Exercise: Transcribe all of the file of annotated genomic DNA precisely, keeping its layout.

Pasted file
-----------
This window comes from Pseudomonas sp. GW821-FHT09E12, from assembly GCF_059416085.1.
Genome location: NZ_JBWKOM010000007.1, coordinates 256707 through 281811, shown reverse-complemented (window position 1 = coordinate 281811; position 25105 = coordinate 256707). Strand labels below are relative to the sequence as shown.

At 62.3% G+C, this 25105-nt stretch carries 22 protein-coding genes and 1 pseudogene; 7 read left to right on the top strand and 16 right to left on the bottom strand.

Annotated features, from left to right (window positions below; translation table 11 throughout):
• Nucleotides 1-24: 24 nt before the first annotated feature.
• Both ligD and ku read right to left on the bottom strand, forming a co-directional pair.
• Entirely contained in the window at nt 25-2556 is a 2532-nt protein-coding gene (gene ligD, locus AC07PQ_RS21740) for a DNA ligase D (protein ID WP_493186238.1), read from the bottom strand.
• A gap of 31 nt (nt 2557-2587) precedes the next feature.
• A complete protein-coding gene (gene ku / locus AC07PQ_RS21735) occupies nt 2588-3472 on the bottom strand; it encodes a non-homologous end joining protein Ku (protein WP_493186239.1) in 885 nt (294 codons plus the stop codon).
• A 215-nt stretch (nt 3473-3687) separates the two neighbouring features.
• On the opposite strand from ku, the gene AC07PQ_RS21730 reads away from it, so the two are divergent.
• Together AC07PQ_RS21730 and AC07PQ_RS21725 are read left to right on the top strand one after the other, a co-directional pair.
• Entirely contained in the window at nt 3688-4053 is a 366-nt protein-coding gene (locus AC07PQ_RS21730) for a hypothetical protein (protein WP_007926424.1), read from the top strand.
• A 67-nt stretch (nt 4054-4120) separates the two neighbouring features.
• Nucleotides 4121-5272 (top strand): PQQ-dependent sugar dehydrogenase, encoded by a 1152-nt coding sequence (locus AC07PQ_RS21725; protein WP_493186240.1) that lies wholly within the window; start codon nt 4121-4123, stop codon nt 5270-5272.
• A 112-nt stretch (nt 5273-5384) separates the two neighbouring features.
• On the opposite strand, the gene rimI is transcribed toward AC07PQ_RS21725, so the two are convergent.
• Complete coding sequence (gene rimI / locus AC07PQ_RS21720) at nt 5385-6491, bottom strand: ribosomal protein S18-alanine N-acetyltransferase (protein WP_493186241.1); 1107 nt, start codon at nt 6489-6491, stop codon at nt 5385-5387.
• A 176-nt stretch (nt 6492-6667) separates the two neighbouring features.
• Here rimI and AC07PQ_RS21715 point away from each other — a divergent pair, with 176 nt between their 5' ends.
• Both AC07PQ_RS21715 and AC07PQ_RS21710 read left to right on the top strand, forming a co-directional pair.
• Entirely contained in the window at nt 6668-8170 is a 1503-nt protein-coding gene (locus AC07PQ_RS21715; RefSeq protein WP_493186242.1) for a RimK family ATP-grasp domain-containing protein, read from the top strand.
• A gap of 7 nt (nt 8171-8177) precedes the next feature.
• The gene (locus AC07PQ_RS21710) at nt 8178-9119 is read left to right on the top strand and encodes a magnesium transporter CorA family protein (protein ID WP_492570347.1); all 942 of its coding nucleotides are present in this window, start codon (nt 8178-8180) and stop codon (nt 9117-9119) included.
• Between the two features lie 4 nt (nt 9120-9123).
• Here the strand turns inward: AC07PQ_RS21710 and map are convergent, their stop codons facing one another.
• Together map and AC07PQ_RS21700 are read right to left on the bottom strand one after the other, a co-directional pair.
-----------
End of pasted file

This window comes from Pseudomonas sp. GW821-FHT09E12, from assembly GCF_059416085.1.
Genome location: NZ_JBWKOM010000007.1, coordinates 256707 through 281811, shown reverse-complemented (window position 1 = coordinate 281811; position 25105 = coordinate 256707). Strand labels below are relative to the sequence as shown.

At 62.3% G+C, this 25105-nt stretch carries 22 protein-coding genes and 1 pseudogene; 7 read left to right on the top strand and 16 right to left on the bottom strand.

Annotated features, from left to right (window positions below; translation table 11 throughout):
• Nucleotides 1-24: 24 nt before the first annotated feature.
• Both ligD and ku read right to left on the bottom strand, forming a co-directional pair.
• Entirely contained in the window at nt 25-2556 is a 2532-nt protein-coding gene (gene ligD, locus AC07PQ_RS21740) for a DNA ligase D (protein ID WP_493186238.1), read from the bottom strand.
• A gap of 31 nt (nt 2557-2587) precedes the next feature.
• A complete protein-coding gene (gene ku / locus AC07PQ_RS21735) occupies nt 2588-3472 on the bottom strand; it encodes a non-homologous end joining protein Ku (protein WP_493186239.1) in 885 nt (294 codons plus the stop codon).
• A 215-nt stretch (nt 3473-3687) separates the two neighbouring features.
• On the opposite strand from ku, the gene AC07PQ_RS21730 reads away from it, so the two are divergent.
• Together AC07PQ_RS21730 and AC07PQ_RS21725 are read left to right on the top strand one after the other, a co-directional pair.
• Entirely contained in the window at nt 3688-4053 is a 366-nt protein-coding gene (locus AC07PQ_RS21730) for a hypothetical protein (protein WP_007926424.1), read from the top strand.
• A 67-nt stretch (nt 4054-4120) separates the two neighbouring features.
• Nucleotides 4121-5272 (top strand): PQQ-dependent sugar dehydrogenase, encoded by a 1152-nt coding sequence (locus AC07PQ_RS21725; protein WP_493186240.1) that lies wholly within the window; start codon nt 4121-4123, stop codon nt 5270-5272.
• A 112-nt stretch (nt 5273-5384) separates the two neighbouring features.
• On the opposite strand, the gene rimI is transcribed toward AC07PQ_RS21725, so the two are convergent.
• Complete coding sequence (gene rimI / locus AC07PQ_RS21720) at nt 5385-6491, bottom strand: ribosomal protein S18-alanine N-acetyltransferase (protein WP_493186241.1); 1107 nt, start codon at nt 6489-6491, stop codon at nt 5385-5387.
• A 176-nt stretch (nt 6492-6667) separates the two neighbouring features.
• Here rimI and AC07PQ_RS21715 point away from each other — a divergent pair, with 176 nt between their 5' ends.
• Both AC07PQ_RS21715 and AC07PQ_RS21710 read left to right on the top strand, forming a co-directional pair.
• Entirely contained in the window at nt 6668-8170 is a 1503-nt protein-coding gene (locus AC07PQ_RS21715; RefSeq protein WP_493186242.1) for a RimK family ATP-grasp domain-containing protein, read from the top strand.
• A gap of 7 nt (nt 8171-8177) precedes the next feature.
• The gene (locus AC07PQ_RS21710) at nt 8178-9119 is read left to right on the top strand and encodes a magnesium transporter CorA family protein (protein ID WP_492570347.1); all 942 of its coding nucleotides are present in this window, start codon (nt 8178-8180) and stop codon (nt 9117-9119) included.
• Between the two features lie 4 nt (nt 9120-9123).
• Here the strand turns inward: AC07PQ_RS21710 and map are convergent, their stop codons facing one another.
• Together map and AC07PQ_RS21700 are read right to left on the bottom strand one after the other, a co-directional pair.